general market conditions and overall fluctuations in U.S. equity markets;
large blocks of stockholders selling via automated trading systems;
variations in our operating results, or the operating results of our competitors;
changes in our financial guidance, if any, or securities analysts’ estimates of our financial performance;
sales of large blocks of our Common Stock, including sales by our executive officers, directors and significant stockholders;
additions or departures of any of our key personnel;
announcements related to litigation;
changing legal or regulatory developments in the United States and other countries; and
commentary about us or our stock price by the financial press and in online investor communities.

In addition, the stock markets from time to time experience price and volume fluctuations that may be unrelated or disproportionate to the operating performance of companies and that may be extreme. These fluctuations may adversely affect the trading price of our Common Stock, regardless of our actual operating performance.
Future issuances of our Common Stock or equity-related securities in the public market could adversely affect the trading price of our Common Stock and our ability to raise funds in new stock offerings.
In the future, we may issue additional shares of our Common Stock to raise capital or in connection with a restructuring or refinancing of our indebtedness. In addition, shares of our Common Stock are reserved for issuance, exercise of outstanding stock options and vesting of outstanding share units. As of December 31, 2018, we had outstanding options to purchase an aggregate of approximately 33,000 shares of Common Stock, outstanding vested restricted stock and share units and performance based share units representing the right to receive a total of approximately 1.4 million shares of Common Stock upon vesting, and an aggregate of approximately 1.5 million shares of our Common Stock was reserved for future issuance under our Amended and Restated 2011 Incentive and Equity Award Plan (the “Amended 2011 Plan”). We have registered under the Securities Act all of the shares of Common Stock that we may issue upon the exercise of our outstanding options and the vesting of outstanding share units and on account of future awards made under the Amended 2011 Plan. All of these registered shares generally can be freely sold in the public market upon issuance. If a large number of these shares are sold in the public market, the sales could reduce the trading price of our Common Stock.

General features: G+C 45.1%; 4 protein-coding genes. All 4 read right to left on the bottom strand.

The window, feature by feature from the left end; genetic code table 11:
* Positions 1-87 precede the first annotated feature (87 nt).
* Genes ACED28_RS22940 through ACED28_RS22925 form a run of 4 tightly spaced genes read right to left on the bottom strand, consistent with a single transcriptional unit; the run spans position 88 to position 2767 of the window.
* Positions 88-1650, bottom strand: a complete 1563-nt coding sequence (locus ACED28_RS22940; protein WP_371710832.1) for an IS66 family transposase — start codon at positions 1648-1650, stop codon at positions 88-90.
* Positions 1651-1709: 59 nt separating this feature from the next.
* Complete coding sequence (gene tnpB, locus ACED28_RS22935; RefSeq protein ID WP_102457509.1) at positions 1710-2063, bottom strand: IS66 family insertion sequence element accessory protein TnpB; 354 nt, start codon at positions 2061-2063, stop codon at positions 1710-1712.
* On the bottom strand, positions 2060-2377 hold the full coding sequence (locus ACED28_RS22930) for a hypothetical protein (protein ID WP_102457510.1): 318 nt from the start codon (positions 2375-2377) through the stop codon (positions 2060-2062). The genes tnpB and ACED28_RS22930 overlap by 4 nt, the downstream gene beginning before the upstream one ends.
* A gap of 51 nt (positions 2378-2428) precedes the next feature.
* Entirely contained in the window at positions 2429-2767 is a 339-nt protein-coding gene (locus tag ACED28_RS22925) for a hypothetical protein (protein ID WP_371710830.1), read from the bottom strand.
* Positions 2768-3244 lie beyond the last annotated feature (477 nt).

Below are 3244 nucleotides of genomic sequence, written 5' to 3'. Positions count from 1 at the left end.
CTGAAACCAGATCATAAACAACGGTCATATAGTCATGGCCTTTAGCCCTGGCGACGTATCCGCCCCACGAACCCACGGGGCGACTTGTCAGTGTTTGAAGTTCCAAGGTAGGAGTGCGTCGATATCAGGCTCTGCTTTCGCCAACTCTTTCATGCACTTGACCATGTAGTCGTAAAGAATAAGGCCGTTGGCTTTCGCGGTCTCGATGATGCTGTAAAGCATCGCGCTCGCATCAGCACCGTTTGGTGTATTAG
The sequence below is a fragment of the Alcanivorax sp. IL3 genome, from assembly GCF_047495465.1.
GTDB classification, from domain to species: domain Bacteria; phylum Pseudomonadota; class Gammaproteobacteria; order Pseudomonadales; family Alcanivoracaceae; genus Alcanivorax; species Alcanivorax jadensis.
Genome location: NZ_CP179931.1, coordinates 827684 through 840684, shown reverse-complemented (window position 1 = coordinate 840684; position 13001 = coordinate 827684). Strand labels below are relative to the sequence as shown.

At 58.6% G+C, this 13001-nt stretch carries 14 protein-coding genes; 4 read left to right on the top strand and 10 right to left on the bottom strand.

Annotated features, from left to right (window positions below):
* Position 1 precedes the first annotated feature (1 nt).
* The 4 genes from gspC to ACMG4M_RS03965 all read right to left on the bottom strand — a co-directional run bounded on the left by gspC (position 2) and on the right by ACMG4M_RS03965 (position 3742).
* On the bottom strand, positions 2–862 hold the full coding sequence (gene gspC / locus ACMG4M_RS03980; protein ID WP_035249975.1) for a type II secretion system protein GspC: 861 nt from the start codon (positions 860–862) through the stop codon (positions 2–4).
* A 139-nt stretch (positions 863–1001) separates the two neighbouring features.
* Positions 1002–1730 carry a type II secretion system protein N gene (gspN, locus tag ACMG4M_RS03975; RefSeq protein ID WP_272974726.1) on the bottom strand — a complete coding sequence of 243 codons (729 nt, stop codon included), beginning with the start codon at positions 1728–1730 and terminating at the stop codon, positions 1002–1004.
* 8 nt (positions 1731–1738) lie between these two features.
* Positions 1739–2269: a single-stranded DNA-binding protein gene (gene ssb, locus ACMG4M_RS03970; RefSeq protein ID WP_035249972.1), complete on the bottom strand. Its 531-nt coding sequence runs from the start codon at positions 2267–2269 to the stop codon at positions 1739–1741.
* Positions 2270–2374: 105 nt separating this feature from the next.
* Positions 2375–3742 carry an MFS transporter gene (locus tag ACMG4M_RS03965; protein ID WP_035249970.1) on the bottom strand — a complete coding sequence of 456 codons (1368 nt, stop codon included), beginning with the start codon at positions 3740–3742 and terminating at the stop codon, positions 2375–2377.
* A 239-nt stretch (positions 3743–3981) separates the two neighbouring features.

We cannot predict the size of future issuances or the effect, if any, that such issuances may have on the market price for our Common Stock. Sales of significant amounts of our Common Stock or equity-related securities in the public market, or the perception that such sales may occur, could adversely affect prevailing trading prices of our Common Stock and could impair our ability to raise capital through future offerings of equity or equity-related securities. Further sales of shares of our Common Stock or the availability of shares of our Common Stock for future sale or in connection with hedging and arbitrage activity that may develop with respect to our Common Stock, could adversely affect the trading price of our Common Stock.
We do not intend to pay dividends on our Common Stock in the foreseeable future.
We do not anticipate that we will pay any dividends on shares of our Common Stock in the foreseeable future. We intend to retain any future earnings to fund operations, invest in new revenue equipment, to service debt and other obligations, such as lease and pension funding requirements, and to use for other corporate needs. Further, our credit facilities limit our ability to pay cash dividends.
We can issue shares of preferred stock that may adversely affect the rights of holders of our Common Stock.